SeaWorld’s Reputation and Profits Plummet Due to Inhumane Treatment of Orcas

SeaWorld CEO Resigns Due to Falling Profits

Today, SeaWorld Entertainment Inc. released their financial results for their third quarter, and numbers fell short of expectations. Both attendance and revenue figures dropped.

While the Florida and Texas parks were affected by Hurricanes Irma and Harvey, the SeaWorld report admits that other venues’ attendance suffered due to “public perception issues”.

SeaWorld have been the focus of countless reports of animal cruelty, including enclosures that are drastically too small, animals contracting illnesses and enduring immeasurable mental distress. This has sparked an ever-growing campaign to boycott the theme park.

The report reveals that SeaWorld attendance has declined roughly 9% in the last quarter. This has forced the company to narrow their estimated earnings for the Christmas season.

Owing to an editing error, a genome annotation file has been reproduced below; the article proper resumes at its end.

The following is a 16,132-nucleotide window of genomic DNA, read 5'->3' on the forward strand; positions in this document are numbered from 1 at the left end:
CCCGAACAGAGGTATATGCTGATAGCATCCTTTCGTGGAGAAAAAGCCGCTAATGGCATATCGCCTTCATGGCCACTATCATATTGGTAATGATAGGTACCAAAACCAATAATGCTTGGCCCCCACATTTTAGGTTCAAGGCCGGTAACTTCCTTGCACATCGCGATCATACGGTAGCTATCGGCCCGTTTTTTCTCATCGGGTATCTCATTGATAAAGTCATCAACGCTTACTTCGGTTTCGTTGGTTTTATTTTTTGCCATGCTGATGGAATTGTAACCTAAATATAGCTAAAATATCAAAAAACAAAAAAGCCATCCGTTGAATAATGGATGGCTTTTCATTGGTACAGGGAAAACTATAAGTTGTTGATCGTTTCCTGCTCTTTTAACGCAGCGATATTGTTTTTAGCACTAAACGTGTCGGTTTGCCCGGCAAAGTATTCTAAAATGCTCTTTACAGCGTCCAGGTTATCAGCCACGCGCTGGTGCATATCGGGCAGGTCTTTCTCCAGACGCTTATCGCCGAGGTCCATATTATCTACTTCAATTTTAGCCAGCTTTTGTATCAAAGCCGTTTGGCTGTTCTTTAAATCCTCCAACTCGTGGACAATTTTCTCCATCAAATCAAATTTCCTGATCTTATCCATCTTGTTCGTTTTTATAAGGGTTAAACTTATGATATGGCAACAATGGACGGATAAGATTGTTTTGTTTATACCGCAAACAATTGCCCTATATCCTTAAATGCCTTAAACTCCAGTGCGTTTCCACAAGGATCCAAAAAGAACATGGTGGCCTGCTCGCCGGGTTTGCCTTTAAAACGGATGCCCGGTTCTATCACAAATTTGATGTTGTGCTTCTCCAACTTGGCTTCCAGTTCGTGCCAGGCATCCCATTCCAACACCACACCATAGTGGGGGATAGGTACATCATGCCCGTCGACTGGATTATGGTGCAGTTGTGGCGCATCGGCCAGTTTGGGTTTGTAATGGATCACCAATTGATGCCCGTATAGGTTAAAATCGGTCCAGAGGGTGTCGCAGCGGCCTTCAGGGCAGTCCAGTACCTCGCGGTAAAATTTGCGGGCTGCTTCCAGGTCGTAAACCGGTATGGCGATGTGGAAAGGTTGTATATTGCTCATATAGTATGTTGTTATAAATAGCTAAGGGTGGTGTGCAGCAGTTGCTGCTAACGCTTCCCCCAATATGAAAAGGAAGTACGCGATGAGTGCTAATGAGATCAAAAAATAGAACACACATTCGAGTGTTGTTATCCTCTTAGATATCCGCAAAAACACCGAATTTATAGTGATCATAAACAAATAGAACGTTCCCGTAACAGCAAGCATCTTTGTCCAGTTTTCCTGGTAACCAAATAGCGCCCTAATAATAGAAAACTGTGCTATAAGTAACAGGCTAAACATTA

Similarly, in the first 9 months of 2017, over one million less people attended SeaWorld than the same time last year.

The fall of net profits was substantial, at 16 percent. Similarly, total revenue per capita, admission per capita and in-park spending have all dropped.

SeaWorld shares have fallen 41% since the beginning of the year.

CEO Joel Manby said they “remain confident”, planning repetitive marketing schemes in an attempt to drive growth.

This goal may be overly ambitious, considering SeaWorld’s last captive baby orca died in July at just 3 months old. The month following saw a massive drop in SeaWorld sales. The young marine mammal was the product of a captive breeding program which has inspired years of backlash.

Last month, Noah Cyrus starred in an emotive campaign with PETA against SeaWorld. She joins a growing list of celebrities who encourage the boycotting of SeaWorld, including Russel Brand, Joan Jett, Willie Nelson, Ewan McGregor and Harry Styles.

SeaWorld’s shares have dropped by half since 2013. Petitions and campaigns continue to fight against animal captivity.

Image Credit: PETA